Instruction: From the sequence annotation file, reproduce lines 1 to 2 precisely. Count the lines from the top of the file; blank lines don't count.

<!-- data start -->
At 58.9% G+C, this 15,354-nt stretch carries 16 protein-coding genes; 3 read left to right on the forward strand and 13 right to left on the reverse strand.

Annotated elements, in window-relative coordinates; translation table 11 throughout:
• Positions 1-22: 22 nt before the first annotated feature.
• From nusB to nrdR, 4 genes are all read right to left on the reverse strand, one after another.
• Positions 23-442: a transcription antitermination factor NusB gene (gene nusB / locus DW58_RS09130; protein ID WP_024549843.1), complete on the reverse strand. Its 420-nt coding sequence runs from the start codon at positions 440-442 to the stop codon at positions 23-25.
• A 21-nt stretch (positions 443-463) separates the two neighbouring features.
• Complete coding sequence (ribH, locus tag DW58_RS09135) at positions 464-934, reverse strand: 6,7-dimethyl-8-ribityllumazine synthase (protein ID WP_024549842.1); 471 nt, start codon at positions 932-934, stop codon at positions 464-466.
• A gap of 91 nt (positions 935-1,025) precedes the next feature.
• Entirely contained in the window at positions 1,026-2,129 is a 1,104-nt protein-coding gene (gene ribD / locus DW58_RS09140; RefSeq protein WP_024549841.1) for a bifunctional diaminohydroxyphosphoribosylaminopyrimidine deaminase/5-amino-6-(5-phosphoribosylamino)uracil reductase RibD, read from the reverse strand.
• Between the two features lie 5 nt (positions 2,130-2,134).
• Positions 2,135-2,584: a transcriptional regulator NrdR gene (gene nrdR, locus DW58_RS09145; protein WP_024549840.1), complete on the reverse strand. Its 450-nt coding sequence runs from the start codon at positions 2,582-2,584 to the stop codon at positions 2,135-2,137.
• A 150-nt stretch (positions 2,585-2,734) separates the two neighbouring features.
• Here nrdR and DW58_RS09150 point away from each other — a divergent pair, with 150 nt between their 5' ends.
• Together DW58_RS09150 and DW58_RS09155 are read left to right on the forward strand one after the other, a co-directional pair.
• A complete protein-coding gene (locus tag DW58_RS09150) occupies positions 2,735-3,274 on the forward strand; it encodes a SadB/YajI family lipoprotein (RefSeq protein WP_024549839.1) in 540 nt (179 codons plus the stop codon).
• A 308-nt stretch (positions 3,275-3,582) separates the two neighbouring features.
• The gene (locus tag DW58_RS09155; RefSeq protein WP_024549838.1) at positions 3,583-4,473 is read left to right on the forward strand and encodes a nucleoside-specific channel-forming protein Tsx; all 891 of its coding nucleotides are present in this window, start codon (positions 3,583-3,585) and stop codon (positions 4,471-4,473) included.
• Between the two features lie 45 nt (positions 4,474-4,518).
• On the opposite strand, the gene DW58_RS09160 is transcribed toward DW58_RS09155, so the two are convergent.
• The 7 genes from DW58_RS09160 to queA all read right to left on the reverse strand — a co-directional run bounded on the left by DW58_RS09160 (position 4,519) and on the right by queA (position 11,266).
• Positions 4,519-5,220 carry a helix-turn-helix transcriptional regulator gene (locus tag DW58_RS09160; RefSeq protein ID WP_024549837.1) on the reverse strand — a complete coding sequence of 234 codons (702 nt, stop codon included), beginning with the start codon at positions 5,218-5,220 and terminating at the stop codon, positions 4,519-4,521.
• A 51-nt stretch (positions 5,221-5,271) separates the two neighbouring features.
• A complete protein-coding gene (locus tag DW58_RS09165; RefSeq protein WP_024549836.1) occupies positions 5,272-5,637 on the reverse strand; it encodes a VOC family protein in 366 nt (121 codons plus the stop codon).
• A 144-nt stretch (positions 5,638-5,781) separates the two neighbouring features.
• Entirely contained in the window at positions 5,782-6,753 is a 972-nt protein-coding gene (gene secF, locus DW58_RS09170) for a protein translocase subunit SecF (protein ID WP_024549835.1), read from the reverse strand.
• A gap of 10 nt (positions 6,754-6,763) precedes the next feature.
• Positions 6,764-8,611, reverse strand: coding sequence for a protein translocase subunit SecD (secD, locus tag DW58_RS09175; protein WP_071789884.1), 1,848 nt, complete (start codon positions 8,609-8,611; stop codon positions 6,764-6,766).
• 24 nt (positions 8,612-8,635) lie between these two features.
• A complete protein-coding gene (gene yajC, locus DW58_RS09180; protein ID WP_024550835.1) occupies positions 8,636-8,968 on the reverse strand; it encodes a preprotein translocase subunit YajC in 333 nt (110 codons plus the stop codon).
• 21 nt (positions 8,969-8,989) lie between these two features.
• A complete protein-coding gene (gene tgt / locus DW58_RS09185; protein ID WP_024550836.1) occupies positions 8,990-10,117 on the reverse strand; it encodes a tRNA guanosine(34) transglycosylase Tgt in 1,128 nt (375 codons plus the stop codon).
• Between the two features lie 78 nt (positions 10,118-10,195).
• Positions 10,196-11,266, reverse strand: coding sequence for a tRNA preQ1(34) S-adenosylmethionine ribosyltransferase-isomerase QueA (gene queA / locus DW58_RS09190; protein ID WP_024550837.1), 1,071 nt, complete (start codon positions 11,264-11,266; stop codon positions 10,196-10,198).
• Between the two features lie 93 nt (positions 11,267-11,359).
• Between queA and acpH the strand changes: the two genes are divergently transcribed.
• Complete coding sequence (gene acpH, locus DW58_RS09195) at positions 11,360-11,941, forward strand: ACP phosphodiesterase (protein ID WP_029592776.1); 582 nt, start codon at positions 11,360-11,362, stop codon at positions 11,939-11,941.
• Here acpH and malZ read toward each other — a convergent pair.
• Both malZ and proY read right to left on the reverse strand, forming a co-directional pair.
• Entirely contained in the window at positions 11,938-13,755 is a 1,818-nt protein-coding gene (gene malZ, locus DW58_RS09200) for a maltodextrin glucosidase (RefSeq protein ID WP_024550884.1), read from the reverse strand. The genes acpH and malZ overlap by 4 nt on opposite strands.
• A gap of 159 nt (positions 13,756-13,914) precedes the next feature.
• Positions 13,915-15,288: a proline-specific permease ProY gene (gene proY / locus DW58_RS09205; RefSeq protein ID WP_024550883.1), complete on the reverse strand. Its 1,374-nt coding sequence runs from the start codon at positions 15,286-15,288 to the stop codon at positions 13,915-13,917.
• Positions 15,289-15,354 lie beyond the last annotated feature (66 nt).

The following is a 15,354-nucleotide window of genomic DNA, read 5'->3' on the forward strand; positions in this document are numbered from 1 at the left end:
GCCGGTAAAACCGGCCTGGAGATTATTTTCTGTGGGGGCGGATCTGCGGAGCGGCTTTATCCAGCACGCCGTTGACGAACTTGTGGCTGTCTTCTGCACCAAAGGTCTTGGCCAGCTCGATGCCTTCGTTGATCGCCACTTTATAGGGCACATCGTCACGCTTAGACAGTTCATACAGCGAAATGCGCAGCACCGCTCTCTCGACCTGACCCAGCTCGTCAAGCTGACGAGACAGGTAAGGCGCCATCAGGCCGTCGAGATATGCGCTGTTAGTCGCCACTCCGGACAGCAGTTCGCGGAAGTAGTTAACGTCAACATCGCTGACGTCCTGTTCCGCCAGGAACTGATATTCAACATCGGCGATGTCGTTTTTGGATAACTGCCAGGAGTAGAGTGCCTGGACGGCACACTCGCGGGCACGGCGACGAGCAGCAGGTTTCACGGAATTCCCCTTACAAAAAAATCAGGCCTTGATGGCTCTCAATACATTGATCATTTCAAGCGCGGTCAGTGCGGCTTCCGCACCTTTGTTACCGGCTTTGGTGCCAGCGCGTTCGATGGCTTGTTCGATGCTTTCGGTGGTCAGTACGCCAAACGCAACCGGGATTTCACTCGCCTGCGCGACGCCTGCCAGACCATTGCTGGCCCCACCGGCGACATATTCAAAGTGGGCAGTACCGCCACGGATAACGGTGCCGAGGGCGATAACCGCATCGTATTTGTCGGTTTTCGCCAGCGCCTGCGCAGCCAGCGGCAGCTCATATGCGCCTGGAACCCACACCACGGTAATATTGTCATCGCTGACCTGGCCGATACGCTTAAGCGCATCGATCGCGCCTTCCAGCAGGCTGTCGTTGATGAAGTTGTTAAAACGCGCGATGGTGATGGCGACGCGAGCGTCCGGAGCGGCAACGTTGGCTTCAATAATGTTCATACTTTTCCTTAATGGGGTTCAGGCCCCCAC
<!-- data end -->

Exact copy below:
At 58.9% G+C, this 15,354-nt stretch carries 16 protein-coding genes; 3 read left to right on the forward strand and 13 right to left on the reverse strand.

Annotated elements, in window-relative coordinates; translation table 11 throughout: